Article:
The British way of death has been more subdued. Until the death last year of Diana, Princess of Wales, when a nation surprised itself with its expressions of grief, it has been thought that the British did not know how to raise dying to an art form.
The death industry is wanting to transform itself. And today an exhibition will be held - in a scene straight out of the 19th century - when one of the oldest funeral-makers in the country shows off the winning funeral gowns from its national competition. It is fashion to die for.
The skies were a funereal grey, the rain pouring down as the exhibition was prepared this week in Peterborough, the first stop on a national tour. Held in the lavish carriages of the Nene Valley steam railway, the day had been designated "Travellers' Rest" - the sort of grim joke that appeals to the death industry.
Most of us would rather not think about what happens at the end. But Vic Fearn and Company want us to. And, more than that, they want us to think about going out in style.
"Do we affect fashion in the grave?" asked the Duchess of Malfi, awaiting the executioner sent by her evil brothers. "Most ambitiously," her coffin- maker replied. The Duchess would be satisfied at Nene. All around are gowns and shrouds for the well-dressed deceased, from the traditional brown Irish fashion to the glitzy black and red tutu, from the long white bridal garment, to the Marilyn Monroe gauze. Nina Simone blares out. Morbid? No, say the organisers, it is time that we address the British fear of death.
Sue Pearl, one of the exhibitors and a woman who has studied cultures of death around the world, believes fervently that we need to change our attitudes: "We should see someone's death as a way of celebrating their life. In the West, we are very anally retentive about death.
"I'd like to see something like Madagascar where people have a temporary burial while the relatives save up for two or three years and then, when they have the money, they have a reburial and a really big party. Or like New Orleans, where they have bands and dancing."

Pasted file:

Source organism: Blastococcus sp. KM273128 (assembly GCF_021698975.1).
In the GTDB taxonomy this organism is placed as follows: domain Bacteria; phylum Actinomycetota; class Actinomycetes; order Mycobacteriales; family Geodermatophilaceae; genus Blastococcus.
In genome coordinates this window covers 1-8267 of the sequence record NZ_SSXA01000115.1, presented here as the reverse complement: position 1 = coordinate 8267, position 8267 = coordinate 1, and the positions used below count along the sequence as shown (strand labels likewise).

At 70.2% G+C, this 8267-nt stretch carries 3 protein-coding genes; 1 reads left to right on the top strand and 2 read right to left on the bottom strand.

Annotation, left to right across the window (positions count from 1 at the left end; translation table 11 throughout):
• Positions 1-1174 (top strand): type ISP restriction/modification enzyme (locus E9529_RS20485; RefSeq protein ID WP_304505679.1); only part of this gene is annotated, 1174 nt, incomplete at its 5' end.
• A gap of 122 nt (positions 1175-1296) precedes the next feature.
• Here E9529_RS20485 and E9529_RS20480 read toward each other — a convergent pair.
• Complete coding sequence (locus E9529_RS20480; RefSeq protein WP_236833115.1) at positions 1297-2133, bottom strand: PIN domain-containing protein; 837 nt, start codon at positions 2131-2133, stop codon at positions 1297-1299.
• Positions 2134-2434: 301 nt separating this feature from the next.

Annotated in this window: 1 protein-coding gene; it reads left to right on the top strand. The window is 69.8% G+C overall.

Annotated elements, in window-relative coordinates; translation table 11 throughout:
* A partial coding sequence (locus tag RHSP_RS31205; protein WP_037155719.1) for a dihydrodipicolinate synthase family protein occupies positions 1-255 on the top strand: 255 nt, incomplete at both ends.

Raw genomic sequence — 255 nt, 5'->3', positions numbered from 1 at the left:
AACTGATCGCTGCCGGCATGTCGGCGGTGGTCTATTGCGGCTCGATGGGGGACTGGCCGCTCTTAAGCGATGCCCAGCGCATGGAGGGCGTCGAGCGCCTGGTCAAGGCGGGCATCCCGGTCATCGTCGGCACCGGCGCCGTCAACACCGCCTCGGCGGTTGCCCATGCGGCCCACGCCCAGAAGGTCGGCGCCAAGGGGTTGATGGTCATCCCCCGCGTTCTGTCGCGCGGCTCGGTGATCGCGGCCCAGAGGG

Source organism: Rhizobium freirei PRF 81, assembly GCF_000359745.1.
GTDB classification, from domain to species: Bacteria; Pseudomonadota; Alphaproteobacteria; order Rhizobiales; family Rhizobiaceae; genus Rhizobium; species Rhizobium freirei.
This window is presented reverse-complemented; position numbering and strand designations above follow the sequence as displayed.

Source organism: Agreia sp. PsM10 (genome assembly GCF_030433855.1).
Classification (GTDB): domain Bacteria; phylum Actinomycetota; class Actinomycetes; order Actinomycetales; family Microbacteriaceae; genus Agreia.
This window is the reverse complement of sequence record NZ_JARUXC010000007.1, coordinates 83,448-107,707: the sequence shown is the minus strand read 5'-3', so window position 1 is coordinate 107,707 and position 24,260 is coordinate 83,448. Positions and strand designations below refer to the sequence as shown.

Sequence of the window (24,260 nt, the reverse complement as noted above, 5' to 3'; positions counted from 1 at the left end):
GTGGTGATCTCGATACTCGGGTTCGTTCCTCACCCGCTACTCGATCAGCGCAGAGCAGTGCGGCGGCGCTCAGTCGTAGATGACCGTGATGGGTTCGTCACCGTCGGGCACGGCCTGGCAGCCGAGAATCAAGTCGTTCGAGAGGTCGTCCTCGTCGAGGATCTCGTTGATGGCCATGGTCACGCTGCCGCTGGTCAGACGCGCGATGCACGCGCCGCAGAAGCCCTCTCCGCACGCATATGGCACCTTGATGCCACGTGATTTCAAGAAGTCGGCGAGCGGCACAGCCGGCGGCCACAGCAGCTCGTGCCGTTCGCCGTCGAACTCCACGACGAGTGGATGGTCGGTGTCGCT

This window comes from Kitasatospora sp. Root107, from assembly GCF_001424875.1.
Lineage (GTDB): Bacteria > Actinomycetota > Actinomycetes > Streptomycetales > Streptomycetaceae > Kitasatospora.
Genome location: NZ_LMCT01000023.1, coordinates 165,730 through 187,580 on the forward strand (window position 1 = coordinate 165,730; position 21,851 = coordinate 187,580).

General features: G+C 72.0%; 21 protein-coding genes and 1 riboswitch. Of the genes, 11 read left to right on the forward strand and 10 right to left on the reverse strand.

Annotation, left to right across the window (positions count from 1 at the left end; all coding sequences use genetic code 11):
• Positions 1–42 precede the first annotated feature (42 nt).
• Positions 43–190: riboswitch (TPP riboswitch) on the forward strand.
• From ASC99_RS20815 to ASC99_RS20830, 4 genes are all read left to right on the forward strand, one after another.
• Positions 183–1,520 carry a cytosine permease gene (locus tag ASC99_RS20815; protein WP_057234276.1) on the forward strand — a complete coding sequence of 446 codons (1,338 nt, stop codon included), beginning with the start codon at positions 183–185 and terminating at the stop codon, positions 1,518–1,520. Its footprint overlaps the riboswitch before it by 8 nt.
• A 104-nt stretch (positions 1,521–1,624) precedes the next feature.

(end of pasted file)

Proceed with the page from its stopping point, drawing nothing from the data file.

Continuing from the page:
Many of the gowns are delicately made and draped over exquisitely constructed mannequins. So, for a moment, you forget what they are for until you find yourself peering over a sateen gown with a huge picture of the Sacred Heart or an 18th-century-style muslin gown dedicated to the Titanic.
Helpers at hand are eager to tell you that it is fashionable in Ireland to be buried in your suit, whereas in England the plain white gown is still the norm.
It is at moments like these that you start to think you are suddenly on the set of television series The Addams Family, but for those who work with death, it is a banal fact of life. While everyone else winces when someone shouts "Mind the coffin - do we want one in here or two?" or invites you to sit down with a cup of coffee next to a beshrouded mannequin whose wire hand is waving gently in the wind, these people take it all in their stride.
"Well the great thing is business is never bad. My dad used to be a gravedigger and our house is in a cemetery," says Claire Lawton, another of the exhibitors. "I've always lived around gravestones. I thought it was normal. I suppose other people thought it was freaky."
David Crampton, one of the directors of Vic Fearn, agrees that, in the end, it shows more respect to make sure our dearest get a good send off, however alien we may find pre-planning. One of his favourite customers is a lady in the North East, who has already taken possession of her coffin designed to look like a Red Arrows plane.
"We are very, very traditional in this country. We wanted to change that. But let's face it, we're not an industry which does a lot of PR," he says.
"It's not grim," says Ulrika Williams, also of Vic Fearns. "We just don't want people to be fearful. We want to beautify death and give people more choice, on what is such an important occasion to make a personal gesture."
But for those who feel all this might be getting a bit much, we still have a long way to go before our cult of death reaches the level of former civilisations.
Jessica Mitford, taking a tour of the Museum of Embalming in Texas, came to the section devoted to ancient Egypt and exclaimed: "Now that was a society that let the funeral directors get completely out of control."